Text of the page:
UK consumers borrowed a record amount on credit cards in February, prompting one economist to speculate that the economic recovery “is about to shift down a gear”.
Data published by the Bank of England showed that individuals borrowed a net £1.5bn on credit cards, the highest monthly amount since records began in 1993, noted This Is Money.
The figure was more than three times higher than the average of £400m borrowed in the previous six months, pushing total consumer credit, which includes personal loans and car dealership finance, to £1.9bn net – the highest level in five years.
Meanwhile, the latest fortnightly survey by the Office for National Statistics found that 12% of respondents were using credit cards more than usual to cope with increased prices in the first half of March. The proportion rose to 18% for those aged 30 to 49 and to 21% among renters.
The Financial Times noted that although consumer borrowing is usually considered “a measure of spending growth”, with inflation at a 30-year high and falling consumer confidence, some believe it is a sign of consumers “falling into debt to maintain their standard of living”.
“The big rise in consumer borrowing in February likely reflects households attempting to maintain their consumption at a time when real disposable income is falling sharply, rather than them going on a spending spree,” said Samuel Tombs, chief UK economist at consultancy Pantheon Macroeconomics.
He added that the figures “suggest that the economic recovery is about to shift down a gear”.
Thomas Pugh, UK economist at the accountancy firm RSM UK, agreed, saying the latest figures “suggest that consumers are increasingly borrowing more to protect their lifestyles from the surge in inflation”.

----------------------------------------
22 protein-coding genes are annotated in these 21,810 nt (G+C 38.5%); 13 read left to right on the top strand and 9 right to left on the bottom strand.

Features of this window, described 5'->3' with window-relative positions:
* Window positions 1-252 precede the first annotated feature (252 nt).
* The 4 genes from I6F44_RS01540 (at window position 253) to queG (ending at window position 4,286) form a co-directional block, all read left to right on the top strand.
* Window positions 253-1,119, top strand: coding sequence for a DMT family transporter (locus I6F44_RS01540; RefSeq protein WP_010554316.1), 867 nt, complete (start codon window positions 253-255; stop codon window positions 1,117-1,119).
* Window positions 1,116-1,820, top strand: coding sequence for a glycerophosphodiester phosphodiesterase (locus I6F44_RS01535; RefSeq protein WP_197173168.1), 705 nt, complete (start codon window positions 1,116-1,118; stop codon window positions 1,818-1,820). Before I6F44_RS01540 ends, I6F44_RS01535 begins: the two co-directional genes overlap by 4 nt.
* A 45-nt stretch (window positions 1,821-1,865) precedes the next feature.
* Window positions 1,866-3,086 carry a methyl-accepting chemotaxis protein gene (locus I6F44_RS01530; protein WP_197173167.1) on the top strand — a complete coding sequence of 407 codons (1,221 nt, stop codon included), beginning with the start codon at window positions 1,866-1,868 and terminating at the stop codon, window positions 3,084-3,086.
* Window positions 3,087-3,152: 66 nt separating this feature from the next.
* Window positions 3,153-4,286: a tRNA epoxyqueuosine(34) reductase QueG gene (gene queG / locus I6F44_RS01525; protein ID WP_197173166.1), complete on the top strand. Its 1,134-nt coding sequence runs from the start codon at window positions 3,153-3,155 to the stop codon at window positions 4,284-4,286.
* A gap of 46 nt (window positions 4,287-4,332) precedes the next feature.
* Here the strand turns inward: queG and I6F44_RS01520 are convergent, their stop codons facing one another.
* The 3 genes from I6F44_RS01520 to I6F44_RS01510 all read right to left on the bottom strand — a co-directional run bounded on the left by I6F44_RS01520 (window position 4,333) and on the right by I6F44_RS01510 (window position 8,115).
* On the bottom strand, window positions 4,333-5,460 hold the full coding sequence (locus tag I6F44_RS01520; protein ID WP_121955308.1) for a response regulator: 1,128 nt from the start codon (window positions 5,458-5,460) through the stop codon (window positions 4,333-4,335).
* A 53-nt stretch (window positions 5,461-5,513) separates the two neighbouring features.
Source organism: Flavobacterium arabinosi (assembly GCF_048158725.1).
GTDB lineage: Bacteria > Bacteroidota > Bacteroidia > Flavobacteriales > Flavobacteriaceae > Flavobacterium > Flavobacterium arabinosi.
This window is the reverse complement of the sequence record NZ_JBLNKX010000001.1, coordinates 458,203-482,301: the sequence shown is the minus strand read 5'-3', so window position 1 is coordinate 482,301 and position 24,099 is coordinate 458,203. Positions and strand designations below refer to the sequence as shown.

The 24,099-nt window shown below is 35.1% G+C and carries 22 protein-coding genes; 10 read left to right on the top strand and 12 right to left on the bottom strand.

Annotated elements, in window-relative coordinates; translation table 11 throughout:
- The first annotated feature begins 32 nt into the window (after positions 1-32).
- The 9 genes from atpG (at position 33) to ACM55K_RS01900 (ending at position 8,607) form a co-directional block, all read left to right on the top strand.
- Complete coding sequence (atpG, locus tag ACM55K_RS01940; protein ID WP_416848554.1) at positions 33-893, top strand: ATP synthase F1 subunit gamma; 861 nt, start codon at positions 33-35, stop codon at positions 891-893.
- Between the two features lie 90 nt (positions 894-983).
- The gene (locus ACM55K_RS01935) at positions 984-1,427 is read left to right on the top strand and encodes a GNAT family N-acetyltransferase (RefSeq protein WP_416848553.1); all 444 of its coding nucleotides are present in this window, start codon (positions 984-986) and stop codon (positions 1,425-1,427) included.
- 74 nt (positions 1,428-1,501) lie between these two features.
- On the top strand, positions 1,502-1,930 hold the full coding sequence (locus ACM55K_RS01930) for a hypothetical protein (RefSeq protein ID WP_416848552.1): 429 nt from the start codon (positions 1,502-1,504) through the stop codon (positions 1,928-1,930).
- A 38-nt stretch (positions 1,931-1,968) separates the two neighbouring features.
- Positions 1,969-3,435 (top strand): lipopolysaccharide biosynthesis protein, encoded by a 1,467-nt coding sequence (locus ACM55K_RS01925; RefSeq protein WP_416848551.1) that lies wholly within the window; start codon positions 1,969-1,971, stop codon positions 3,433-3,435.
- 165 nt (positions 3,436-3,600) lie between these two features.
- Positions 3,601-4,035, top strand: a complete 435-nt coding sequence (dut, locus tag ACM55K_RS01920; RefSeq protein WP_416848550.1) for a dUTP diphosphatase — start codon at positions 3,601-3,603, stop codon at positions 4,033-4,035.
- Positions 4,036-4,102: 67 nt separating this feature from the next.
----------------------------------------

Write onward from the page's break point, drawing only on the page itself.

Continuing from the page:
However, said The Guardian, some experts believe the increase in credit card spending, which followed the lifting of restrictions related to the Omicron variant, might show a renewed confidence among consumers before Russia’s invasion of Ukraine.
Paul Dales, the chief UK economist at the consultancy Capital Economics, said: “It is more likely that households had the confidence to borrow and spend a bit more and/or were willing to use borrowing/savings to smooth their spending.”
Therefore, predicted Dales, “the economy may have a bit more near-term momentum than we thought”.
Anti-poverty charities remain concerned. Joanna Elson, the chief executive of the Money Advice Trust, the charity that runs National Debtline and Business Debtline, said the figures provide “an indicator of the underlying challenges households face in meeting the growing cost of living”.
Calling on Rishi Sunak to provide more help for under-pressure householders, she added: “Our concern is that more people will be pushed to credit to cover rising bills, which could be storing up problems further down the line when repayments are due.”